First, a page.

WASHINGTON -- As the income gap between rich and poor widens, a majority of Americans say the growing divide is bad for the country and believe that wealthy people are paying too little in taxes, according to a new survey.
The poll released Monday by the Pew Research Center points to a particular challenge for Republican presidential candidate Mitt Romney, whose party's policies are viewed by a wide majority as favoring the rich over the middle class and poor.
The poll found that many Americans believe rich people to be intelligent and hardworking but also greedy and less honest than the average American. Nearly six in 10, or 58 percent, say the rich don't pay enough in taxes, while 26 percent believe the rich pay their fair share and 8 percent say they pay too much.
Even among those who describe themselves as "upper class" or "upper middle class," more than half -- or 52 percent -- said upper-income Americans don't pay enough in taxes; only 10 percent said they paid too much. This upper tier was more likely to say they are more financially secure now than 10 years ago -- 62 percent, compared to 44 percent for those who identified themselves as middle class and 29 percent for the lower class. They are less likely to report problems in paying rent or mortgage, losing a job, paying for medical care or other bills and cutting back on household expenses.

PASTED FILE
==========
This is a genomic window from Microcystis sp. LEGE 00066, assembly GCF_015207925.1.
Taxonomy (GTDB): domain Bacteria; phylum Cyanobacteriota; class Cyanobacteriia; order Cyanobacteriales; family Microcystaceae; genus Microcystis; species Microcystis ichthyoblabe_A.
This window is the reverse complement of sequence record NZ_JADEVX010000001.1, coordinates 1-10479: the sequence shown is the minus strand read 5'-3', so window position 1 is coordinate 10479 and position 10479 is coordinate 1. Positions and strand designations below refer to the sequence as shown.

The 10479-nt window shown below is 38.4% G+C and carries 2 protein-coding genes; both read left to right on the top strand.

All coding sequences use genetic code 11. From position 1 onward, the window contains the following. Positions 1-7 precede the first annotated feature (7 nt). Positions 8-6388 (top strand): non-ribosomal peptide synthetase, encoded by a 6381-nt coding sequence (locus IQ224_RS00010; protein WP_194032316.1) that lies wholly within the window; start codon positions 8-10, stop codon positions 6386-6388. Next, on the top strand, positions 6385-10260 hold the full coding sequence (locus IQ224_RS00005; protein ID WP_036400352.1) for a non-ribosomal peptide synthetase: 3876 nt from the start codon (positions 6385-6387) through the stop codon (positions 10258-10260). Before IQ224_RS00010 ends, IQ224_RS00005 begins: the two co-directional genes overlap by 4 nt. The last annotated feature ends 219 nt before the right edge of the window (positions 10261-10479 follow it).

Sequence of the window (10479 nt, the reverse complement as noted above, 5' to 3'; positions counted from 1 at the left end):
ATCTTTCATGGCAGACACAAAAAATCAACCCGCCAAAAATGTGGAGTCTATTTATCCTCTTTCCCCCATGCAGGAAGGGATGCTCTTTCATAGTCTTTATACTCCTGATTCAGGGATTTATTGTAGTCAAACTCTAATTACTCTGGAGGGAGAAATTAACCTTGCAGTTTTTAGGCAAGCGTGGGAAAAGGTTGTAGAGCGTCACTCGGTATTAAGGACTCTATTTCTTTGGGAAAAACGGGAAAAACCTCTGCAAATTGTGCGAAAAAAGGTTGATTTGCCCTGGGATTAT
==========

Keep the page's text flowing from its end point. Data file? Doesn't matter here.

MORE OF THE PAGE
The results reinforce a tide of recent economic data showing a widening economic
A separate Pew survey earlier this year found that tensions between the rich and poor were increasing and at their most intense level in nearly a quarter-century.
The Pew survey involved telephone interviews with 2,508 adults conducted from July 16 to 26. It has a margin of error of 2.8 percentage points.